Jellyrolls strictly prohibits any photography, videotaping, or sound recordings – even when closed. I was given special permission to take the following indoor pictures.
Jellyrolls was named after Ferdinand Joseph LaMothe, also known as Jelly Roll Morton. Jelly Roll was a pianist, bandleader, and composer. He is also credited with the invention of jazz music in 1902.
Our last stop along the BoardWalk is Atlantic Dance. This spot was designed to resemble the great art deco dance palaces of the 1930’s. However, you won’t find many guests doing the foxtrot, jitterbug, or the waltz at this spot. Atlantic Dance features state-of-the-art sound and lighting and has a DJ playing the hits of today.
The interior of Atlantic Dance is impressive. A large dance floor is surrounded by multiple tables and three bars. A grand staircase leads to a balcony and more seating. A giant monitor displays music videos. There is also a full stage available for special events. The ceiling is studded with “stars” that shine down on the dancers below and roving colored spot lights sweep the walls and floor.
Atlantic Dance opens each night at 9pm, but unlike Jellyrolls, it does not have a cover charge or a minimum drink purchase. However, you must be at least 21 to enter. If all you want to do is listen to music and dance, it can be enjoyed here for free.
Atlantic Dance crowds are also subject to the Epcot closing times. Guests don’t begin to arrive in mass until after the fireworks.
Each evening, the BoardWalk also plays host to an array of entertainers who perform impromptu shows all along the promenade. Jugglers, magicians, and musicians are all on hand and crowds surround them in anticipation of an enjoyable moment.
Although the Epcot fireworks can be seen from the BoardWalk, the view is someone obstructed. I think the best spot for viewing this nightly spectacular is over at the Yacht Club Marina.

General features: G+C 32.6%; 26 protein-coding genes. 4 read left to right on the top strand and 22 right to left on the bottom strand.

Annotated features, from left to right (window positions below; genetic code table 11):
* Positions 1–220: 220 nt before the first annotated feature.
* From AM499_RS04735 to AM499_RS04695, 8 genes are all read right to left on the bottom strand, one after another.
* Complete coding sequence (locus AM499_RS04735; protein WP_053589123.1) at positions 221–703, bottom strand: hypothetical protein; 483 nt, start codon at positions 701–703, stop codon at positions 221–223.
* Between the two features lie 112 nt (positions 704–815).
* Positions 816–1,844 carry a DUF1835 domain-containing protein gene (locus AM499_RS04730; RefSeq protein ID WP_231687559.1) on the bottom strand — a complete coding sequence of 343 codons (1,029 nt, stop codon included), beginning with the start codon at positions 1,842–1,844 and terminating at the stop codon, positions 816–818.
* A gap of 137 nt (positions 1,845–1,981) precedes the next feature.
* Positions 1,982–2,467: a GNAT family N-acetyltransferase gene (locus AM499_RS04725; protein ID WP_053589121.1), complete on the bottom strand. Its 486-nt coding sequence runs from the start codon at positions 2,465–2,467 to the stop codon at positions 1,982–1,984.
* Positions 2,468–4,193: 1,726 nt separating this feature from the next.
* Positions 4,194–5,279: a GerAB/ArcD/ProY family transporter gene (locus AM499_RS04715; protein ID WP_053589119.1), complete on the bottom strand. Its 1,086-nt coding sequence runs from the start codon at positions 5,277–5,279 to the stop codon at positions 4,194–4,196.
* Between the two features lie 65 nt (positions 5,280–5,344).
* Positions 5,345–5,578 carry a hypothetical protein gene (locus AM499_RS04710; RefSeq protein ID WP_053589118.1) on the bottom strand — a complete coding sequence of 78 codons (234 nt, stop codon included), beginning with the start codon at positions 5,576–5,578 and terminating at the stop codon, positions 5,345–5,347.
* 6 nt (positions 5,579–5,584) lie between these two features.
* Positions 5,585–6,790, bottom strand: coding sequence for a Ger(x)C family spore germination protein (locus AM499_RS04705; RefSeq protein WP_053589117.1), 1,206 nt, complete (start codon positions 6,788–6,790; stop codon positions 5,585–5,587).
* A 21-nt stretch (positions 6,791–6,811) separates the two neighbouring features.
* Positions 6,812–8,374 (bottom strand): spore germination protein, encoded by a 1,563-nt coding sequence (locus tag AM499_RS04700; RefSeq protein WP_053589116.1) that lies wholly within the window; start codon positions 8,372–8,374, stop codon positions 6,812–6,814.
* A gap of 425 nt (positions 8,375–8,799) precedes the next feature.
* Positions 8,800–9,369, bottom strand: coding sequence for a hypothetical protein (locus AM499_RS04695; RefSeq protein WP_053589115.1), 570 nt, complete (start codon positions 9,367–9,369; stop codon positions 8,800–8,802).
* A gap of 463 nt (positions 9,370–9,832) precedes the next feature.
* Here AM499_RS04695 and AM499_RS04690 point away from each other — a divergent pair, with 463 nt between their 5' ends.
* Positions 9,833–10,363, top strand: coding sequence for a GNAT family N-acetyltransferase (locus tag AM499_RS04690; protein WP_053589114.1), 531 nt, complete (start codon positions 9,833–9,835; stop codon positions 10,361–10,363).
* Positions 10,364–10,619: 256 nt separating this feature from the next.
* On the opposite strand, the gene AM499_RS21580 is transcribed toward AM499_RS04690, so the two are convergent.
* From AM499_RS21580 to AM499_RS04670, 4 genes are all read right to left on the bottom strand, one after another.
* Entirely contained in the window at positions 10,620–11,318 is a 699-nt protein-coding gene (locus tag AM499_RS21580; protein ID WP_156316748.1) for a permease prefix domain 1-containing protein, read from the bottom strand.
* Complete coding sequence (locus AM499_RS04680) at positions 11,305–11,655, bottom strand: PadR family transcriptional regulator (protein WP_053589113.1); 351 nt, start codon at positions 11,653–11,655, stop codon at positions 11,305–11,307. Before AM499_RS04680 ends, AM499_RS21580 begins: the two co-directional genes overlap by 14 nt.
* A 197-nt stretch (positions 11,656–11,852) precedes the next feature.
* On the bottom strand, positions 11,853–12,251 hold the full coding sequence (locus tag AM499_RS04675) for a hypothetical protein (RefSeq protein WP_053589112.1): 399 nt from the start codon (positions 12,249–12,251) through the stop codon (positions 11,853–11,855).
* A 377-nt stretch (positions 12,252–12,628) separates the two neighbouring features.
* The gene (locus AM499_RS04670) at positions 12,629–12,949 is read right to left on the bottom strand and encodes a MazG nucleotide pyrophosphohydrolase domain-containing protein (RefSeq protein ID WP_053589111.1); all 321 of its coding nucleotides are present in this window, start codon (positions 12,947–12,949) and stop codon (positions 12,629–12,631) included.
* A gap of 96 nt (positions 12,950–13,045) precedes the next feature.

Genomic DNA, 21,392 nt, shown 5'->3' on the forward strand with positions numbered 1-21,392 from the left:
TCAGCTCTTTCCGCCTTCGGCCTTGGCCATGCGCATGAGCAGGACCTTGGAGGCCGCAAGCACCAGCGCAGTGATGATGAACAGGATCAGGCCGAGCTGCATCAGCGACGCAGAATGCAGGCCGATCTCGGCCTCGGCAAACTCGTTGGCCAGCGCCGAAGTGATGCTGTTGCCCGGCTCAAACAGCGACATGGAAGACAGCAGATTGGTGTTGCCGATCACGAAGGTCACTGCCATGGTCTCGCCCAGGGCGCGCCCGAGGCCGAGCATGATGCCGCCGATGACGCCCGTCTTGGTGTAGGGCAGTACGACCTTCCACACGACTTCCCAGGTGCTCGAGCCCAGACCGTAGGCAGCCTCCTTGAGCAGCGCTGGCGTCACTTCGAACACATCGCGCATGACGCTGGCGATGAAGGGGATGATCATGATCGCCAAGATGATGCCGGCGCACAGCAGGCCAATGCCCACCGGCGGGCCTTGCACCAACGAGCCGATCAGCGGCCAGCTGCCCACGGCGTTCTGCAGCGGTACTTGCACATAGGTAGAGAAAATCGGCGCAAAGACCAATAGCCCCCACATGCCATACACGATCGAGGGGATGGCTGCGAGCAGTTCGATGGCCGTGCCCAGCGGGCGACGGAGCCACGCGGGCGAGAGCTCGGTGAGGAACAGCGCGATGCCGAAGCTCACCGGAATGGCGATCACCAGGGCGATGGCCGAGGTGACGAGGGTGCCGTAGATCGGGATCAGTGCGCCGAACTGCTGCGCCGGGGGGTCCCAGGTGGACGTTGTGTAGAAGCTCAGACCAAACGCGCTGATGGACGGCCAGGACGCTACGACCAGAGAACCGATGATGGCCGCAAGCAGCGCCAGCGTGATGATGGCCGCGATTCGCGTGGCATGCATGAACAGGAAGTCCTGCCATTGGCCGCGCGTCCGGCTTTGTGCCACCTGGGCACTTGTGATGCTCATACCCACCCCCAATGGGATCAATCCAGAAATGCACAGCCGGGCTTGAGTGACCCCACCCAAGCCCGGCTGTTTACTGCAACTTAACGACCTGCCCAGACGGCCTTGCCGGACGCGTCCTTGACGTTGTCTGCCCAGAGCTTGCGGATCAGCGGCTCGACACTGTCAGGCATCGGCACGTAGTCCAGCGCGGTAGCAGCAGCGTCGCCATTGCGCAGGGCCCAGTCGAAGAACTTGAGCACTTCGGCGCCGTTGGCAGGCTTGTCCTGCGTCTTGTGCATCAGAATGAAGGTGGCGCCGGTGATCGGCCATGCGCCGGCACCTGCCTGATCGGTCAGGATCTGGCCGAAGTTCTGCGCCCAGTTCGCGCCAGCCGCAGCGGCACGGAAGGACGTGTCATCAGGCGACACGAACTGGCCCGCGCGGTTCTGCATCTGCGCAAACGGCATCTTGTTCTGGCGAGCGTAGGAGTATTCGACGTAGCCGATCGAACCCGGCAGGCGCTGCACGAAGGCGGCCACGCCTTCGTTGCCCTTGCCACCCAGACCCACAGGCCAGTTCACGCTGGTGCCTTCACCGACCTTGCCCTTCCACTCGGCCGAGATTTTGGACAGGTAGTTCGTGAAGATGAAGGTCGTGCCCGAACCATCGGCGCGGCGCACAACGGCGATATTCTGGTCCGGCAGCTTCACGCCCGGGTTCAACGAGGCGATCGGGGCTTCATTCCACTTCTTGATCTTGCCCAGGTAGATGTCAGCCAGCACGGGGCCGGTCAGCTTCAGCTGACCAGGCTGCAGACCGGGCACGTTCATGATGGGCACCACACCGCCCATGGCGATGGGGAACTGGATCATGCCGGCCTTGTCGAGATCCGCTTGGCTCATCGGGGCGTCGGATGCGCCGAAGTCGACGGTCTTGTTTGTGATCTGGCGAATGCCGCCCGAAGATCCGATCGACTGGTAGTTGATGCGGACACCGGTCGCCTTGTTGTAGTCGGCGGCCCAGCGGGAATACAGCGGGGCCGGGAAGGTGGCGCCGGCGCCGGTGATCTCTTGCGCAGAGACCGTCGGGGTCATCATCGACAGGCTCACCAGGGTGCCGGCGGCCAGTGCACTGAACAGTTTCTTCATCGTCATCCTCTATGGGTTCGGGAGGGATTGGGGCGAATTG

The Epcot Resorts produce a guide map highlighting all of the activities found at the BoardWalk, Yacht & Beach Club, and the Swan and Dolphin. If you are not given one of these information guides when checking in to one of these hotels, be sure to ask. It contains a fantastic amount of information condensed into a trifold brochure.
This completes my five-part tour of the BoardWalk Inn & Villas and the BoardWalk Promenade. I hope you’ve enjoyed this journey to a resort that is steeped in history if you take the time to soak in the details. To see a movie of the BoardWalk Promenade, check out my video below.
On past resort reviews, I’m occasionally reminded by readers that I forgot to mention “this” or “that.” I can assure you, I have left out many facts and facilities offered at this wonderful resort. Many of the venues I discussed would require an entire blog to do them justice. What I’ve tried to do here is point out the highlights of the BoardWalk and give you some insight as to what the Imagineers and architect Robert A.M Stern were trying to impart on those visiting here.
Those of you who have read my column for any length of time know that the Contemporary is my favorite Walt Disney World resort. And although I also like the Polynesian and the Grand Floridian with their convenient monorail access, I would have to choose the BoardWalk as my second favorite hotel. No other spot on property offers so many diversions, dining possibilities, drinking options, and entertainment opportunities as can be found here. Couple this with the easy access to Epcot and Disney's Hollywood Studios and it becomes difficult to think about staying anyplace else. The BoardWalk even makes me second guess the Contemporary’s first place standing – almost.
The previous post in this blog was BoardWalk Promenade - Part 1 of 2.
The next post in this blog is Mickey’s Not So Scary Halloween Party – 2012.